Objective: This study evaluates the outcome of patients who underwent surgery for recurrent pancreatic cancer.
Summary Background Data: Recurrence of pancreatic ductal adenocarcinoma occurs in up to 80% of pancreatic cancer patients within 2 years of a potential curative resection because, in most cases, occult (local and/or distant) micrometastases are present at the time of the initial resection.
Methods: Thirty patients were operated for recurrent pancreatic cancer between October 2001 and April 2005. Median time between the initial resection and recurrence was 12.0 months. While 15 patients were resected, 15 patients either underwent palliative bypass or only exploration. Prospectively recorded data were analyzed retrospectively. Survival analysis was performed using Kaplan-Meier estimation and log-rank test.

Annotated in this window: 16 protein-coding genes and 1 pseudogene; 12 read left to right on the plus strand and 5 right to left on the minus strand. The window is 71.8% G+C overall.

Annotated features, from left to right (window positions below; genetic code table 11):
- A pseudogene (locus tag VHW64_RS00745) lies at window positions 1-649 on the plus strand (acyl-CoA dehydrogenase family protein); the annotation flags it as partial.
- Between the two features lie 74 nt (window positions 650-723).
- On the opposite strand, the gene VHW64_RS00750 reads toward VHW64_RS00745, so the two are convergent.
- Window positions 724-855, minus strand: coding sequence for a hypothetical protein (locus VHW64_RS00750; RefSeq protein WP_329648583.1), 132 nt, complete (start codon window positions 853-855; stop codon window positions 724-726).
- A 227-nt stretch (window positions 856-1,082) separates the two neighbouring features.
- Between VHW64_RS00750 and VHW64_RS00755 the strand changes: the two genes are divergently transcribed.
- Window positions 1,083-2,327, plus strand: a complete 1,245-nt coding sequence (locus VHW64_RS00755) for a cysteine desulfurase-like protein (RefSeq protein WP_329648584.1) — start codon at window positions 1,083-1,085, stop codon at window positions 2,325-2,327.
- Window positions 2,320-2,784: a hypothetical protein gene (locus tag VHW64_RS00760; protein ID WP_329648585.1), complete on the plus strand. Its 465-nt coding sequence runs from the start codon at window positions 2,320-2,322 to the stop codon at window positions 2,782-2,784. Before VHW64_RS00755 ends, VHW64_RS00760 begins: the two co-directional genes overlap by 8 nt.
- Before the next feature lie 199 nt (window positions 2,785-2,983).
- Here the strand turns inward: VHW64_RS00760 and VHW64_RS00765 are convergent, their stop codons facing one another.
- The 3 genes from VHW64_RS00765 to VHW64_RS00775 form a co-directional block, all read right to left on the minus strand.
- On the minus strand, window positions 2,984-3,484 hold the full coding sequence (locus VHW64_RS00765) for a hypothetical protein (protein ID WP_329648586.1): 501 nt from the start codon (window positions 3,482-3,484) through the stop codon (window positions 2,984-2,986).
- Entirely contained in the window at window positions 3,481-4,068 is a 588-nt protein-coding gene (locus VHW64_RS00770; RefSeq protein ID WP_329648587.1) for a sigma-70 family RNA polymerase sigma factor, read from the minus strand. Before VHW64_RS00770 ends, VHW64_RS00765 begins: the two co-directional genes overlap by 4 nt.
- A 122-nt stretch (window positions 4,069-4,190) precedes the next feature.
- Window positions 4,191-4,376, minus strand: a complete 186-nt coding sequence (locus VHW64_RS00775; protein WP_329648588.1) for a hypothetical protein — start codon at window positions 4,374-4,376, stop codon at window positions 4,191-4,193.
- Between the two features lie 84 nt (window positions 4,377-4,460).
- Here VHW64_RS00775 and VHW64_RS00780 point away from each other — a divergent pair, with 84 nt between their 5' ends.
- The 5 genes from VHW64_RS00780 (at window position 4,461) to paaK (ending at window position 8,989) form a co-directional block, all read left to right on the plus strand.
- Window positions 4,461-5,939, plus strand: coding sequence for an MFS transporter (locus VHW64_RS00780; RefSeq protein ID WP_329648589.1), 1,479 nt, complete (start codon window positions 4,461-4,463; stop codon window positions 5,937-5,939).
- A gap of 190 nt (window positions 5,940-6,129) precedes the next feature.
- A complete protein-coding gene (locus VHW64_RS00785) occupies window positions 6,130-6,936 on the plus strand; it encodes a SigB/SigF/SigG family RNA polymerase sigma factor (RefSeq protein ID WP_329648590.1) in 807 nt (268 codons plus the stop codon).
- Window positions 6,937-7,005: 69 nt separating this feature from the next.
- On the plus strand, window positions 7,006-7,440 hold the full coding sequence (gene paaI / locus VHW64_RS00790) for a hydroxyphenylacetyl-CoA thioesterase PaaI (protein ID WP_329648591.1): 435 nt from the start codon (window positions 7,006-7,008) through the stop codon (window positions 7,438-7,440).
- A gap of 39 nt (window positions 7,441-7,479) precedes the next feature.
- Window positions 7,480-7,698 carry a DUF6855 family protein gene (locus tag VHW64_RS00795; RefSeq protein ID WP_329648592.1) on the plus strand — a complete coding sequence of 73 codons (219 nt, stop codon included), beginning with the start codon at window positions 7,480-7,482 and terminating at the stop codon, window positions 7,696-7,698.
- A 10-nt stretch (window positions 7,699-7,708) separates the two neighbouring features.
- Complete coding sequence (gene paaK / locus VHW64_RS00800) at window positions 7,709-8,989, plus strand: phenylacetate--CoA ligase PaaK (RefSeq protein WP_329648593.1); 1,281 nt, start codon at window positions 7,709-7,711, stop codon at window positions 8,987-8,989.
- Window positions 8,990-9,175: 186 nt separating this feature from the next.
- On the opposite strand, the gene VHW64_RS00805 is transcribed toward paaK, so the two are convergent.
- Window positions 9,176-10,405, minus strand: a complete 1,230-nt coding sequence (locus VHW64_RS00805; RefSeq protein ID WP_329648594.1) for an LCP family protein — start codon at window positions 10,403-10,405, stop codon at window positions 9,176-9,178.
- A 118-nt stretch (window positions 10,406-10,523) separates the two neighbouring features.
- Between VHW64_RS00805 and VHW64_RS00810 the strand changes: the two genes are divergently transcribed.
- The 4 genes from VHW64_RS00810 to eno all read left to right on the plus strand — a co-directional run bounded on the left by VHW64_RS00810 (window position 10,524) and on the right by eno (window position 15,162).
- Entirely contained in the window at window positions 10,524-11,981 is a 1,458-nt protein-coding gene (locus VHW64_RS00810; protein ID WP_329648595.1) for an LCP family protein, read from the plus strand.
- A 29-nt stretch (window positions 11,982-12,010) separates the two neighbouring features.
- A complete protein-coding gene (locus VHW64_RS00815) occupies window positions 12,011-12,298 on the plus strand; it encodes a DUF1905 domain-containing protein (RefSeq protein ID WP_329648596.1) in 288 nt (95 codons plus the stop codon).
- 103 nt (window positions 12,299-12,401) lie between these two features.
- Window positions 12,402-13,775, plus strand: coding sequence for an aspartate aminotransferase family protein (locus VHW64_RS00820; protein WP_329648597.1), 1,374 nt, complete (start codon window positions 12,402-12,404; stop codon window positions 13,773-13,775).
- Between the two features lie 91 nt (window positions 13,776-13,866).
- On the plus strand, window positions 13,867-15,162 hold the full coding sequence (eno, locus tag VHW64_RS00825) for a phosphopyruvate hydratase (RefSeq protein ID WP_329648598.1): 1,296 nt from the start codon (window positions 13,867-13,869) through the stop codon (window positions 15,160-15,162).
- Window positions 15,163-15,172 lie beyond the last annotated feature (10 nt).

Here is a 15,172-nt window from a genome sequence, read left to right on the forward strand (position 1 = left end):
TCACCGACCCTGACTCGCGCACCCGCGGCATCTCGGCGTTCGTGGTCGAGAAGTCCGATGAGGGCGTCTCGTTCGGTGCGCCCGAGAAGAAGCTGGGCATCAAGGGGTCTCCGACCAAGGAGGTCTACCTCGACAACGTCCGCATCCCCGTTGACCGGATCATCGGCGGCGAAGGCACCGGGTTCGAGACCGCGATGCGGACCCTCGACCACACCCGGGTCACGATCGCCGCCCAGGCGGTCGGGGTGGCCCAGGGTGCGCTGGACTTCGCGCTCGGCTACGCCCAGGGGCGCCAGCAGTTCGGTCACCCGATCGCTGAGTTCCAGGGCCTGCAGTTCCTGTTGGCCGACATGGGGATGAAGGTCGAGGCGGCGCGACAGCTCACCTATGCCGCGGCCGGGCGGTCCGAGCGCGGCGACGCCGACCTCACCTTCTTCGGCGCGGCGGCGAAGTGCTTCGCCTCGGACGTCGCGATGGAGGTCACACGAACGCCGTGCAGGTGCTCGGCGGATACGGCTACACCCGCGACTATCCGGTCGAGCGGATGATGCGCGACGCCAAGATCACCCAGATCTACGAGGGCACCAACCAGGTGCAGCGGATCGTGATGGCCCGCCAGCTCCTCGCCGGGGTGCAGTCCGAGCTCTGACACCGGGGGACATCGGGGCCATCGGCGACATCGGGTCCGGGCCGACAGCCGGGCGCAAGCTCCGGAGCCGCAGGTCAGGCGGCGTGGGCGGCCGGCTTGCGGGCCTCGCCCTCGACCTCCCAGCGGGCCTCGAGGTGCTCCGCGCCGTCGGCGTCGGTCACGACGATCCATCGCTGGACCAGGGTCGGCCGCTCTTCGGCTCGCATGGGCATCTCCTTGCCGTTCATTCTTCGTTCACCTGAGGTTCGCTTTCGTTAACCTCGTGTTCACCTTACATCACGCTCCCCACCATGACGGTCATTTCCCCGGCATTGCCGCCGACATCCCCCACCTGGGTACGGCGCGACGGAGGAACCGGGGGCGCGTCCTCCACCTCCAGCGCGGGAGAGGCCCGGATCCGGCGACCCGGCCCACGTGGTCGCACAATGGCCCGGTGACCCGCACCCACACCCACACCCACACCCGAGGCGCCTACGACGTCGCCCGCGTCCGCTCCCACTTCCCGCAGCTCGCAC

Results: The overall median survival of patients with recurrent disease was 29.0 months. After the first reresection/exploration for recurrent disease, the median survival was 11.4 months. There was a tendency of increased median survival in the group of patients undergoing resection (17.0 months) compared with the bypass/exploration group (9.4 months), although this difference was not significant (P = 0.084). In addition, patients with a prolonged interval (>9 months) from resection to recurrence were more likely to benefit from reresection compared with patients with recurrence within 9 months (median survival 17.0 vs. 7.4 months; P = 0.004). The in-hospital morbidity and mortality rate of resected patients was 20% and 6.7% compared with 13.3% and 0% of patients who underwent only exploration/palliative bypass.
Conclusion: Resection for recurrent pancreatic cancer can be carried out safely. Further studies are required to address the question whether a subgroup of patients might actually benefit from this procedure.